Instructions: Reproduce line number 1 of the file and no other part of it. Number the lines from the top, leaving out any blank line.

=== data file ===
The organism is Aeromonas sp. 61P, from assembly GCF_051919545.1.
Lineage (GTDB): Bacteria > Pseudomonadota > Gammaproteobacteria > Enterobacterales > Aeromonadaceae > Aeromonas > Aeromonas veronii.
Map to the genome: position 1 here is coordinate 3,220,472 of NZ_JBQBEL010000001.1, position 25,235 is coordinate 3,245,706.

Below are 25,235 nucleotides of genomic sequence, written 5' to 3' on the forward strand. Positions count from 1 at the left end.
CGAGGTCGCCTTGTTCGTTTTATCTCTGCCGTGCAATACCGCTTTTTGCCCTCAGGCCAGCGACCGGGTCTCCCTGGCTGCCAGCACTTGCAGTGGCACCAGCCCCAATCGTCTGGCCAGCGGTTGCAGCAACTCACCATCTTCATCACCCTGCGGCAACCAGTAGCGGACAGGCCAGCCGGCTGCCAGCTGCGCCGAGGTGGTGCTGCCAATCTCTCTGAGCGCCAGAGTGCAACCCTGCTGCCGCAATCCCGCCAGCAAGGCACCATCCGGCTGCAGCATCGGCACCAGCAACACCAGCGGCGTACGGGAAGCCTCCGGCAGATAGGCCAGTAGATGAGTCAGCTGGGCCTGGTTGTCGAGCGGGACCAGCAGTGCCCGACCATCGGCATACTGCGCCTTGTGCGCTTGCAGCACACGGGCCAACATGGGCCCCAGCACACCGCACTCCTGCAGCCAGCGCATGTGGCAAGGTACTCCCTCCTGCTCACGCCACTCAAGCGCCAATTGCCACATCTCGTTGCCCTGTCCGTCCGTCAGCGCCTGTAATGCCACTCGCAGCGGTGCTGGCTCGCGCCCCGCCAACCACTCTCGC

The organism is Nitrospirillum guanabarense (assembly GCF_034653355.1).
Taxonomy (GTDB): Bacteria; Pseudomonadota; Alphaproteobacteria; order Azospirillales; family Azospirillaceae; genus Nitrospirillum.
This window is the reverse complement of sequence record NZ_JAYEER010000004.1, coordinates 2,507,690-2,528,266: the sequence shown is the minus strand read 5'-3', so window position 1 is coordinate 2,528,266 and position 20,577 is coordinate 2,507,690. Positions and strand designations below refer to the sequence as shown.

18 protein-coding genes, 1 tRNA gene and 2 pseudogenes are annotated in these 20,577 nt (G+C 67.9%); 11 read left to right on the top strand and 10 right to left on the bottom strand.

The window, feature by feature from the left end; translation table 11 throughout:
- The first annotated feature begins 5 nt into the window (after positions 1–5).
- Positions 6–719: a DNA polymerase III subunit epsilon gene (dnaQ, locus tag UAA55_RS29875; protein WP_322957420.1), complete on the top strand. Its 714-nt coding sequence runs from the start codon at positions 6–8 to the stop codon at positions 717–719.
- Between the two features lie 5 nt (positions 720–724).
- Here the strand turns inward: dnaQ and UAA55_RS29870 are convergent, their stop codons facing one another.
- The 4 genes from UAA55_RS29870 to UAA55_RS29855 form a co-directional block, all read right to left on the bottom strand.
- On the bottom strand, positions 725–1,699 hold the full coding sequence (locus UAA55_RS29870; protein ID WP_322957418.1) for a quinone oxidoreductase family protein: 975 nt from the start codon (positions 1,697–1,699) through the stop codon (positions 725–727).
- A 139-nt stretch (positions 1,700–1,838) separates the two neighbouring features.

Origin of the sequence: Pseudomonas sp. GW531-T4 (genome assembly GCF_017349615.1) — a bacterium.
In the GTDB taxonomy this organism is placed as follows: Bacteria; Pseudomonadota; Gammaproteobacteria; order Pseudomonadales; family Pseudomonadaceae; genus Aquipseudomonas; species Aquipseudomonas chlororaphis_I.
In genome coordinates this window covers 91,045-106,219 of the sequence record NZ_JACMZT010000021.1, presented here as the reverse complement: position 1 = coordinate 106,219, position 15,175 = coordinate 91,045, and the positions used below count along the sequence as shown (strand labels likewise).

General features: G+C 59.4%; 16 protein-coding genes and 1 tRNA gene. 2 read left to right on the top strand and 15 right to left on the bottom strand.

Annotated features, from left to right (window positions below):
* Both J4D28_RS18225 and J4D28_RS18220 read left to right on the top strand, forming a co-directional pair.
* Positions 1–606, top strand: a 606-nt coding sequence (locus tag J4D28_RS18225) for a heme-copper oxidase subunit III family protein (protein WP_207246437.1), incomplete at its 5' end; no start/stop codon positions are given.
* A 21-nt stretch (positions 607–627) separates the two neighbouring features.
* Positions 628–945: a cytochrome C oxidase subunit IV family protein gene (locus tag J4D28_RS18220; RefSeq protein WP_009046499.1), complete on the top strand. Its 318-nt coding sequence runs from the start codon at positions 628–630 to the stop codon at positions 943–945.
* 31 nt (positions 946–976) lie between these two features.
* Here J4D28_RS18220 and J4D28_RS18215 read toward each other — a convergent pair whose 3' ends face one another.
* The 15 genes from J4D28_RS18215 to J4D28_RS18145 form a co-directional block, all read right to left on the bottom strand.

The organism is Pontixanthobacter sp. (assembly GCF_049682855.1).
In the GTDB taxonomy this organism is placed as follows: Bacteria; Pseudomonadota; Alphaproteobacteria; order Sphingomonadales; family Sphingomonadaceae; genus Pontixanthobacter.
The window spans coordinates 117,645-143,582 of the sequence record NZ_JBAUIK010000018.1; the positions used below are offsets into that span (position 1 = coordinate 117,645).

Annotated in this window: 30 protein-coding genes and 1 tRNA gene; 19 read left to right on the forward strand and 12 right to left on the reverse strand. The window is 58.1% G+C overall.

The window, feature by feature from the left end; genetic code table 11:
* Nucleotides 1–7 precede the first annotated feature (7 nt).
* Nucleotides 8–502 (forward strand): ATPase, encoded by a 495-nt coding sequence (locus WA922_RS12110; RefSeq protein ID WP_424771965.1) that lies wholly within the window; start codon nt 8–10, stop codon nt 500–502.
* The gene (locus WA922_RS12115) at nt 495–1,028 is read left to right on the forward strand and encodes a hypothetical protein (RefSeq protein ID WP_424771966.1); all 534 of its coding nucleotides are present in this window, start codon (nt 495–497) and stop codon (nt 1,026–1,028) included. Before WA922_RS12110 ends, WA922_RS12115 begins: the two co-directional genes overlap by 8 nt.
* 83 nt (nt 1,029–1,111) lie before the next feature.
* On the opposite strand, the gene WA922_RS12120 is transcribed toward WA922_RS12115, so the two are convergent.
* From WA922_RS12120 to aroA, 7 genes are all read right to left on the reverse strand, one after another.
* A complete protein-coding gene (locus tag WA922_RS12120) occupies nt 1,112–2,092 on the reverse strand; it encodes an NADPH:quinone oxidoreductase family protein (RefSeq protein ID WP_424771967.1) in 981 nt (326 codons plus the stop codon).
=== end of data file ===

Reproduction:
The organism is Aeromonas sp. 61P, from assembly GCF_051919545.1.